Third, the Court held that the Commission erred in determining that ESPs may include items not specifically authorized by statute. Specifically, OCC argued that R.C. 4928.143(B)(2) does not permit AEP to recover certain carrying costs associated with environmental investments. The Court agreed. That section permits an ESP to “include, without limitation, any of the following,” and then lists nine categories of cost recovery. The Court stated that the section permits ESPs to include only listed items, but unlimited inclusion of listed items. On remand, the Commission must determine whether any of the listed categories authorize recovery of environmental carrying charges.
The Court agreed with AEP on each of the other issues raised by OCC and IEU including:
- IEU was incorrect that the Commission lost jurisdiction over the case when the 150-day approval deadline expired.
- IEU has not shown error in AEP’s acceptance and appeal of its ESP.
- The Commission adequately explained why it was not following prior decisions in allowing AEP to keep the proceeds of “off-system sales."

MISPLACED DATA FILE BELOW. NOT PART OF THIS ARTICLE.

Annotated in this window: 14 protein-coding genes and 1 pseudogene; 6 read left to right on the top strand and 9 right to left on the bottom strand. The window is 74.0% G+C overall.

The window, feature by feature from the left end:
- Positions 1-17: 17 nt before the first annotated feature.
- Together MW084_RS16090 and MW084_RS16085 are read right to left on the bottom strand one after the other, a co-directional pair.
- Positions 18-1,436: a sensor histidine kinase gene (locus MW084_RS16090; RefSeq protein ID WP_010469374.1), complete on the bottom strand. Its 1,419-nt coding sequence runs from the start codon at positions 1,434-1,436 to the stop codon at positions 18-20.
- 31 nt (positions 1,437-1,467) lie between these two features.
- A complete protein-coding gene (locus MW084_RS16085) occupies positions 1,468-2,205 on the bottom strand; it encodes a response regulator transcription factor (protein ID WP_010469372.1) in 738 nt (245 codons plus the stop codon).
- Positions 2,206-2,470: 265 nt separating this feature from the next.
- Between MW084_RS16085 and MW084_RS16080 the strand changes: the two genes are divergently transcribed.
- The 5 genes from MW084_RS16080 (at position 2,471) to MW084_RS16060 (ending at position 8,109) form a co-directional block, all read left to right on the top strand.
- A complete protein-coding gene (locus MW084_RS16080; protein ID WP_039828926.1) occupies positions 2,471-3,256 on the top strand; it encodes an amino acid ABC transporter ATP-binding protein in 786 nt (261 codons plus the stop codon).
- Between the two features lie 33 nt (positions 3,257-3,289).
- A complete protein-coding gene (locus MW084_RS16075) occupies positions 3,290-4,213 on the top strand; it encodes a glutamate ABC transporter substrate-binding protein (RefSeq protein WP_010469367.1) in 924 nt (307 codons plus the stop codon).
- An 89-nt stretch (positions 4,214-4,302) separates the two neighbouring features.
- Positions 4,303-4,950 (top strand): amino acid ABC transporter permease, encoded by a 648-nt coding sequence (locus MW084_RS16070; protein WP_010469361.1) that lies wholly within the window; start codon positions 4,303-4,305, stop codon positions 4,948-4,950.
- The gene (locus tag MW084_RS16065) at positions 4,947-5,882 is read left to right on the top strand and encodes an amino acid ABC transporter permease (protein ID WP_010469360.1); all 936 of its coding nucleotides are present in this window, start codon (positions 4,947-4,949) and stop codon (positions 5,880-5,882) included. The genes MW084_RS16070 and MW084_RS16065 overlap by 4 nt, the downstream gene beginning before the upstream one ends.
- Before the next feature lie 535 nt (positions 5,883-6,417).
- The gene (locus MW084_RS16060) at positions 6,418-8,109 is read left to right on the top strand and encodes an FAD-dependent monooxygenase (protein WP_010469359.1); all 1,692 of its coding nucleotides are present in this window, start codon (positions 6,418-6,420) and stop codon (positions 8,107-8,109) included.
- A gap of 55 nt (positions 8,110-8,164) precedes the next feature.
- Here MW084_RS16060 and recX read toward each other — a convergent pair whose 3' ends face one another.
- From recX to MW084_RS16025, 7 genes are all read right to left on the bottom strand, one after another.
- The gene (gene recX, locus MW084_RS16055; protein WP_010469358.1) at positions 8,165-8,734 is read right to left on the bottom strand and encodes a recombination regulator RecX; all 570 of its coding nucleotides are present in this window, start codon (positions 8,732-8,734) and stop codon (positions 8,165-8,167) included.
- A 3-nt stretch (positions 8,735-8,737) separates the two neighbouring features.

- IEU failed to show error concerning the approval of charges related to a pair of generation stations.
- IEU failed to show error in the approval of AEP’s vegetation-management and smart-grid programs.
- IEU has not demonstrated error in the Commission’s setting of AEP’s fuel-cost baseline.
- IEU failed to demonstrate any violation of R.C. 4903.09’s requirement of a reasoned explanation.
Importantly, in rejecting IEU’s claims regarding a reasoned explanation, the Court set forth a three-pronged test to prevail on a R.C. 4903.09 claim: first, that the Commission initially failed to explain a material matter; second, that IEU brought that failure to the Commission’s attention through an application for rehearing; and third, that the Commission still failed to explain itself.
The PUCO must now determine whether it will take additional evidence in the case on the issues remanded to it and issue a new order in accordance with the Court’s instructions. We will provide additional information on the PUCO’s process as soon as it becomes available.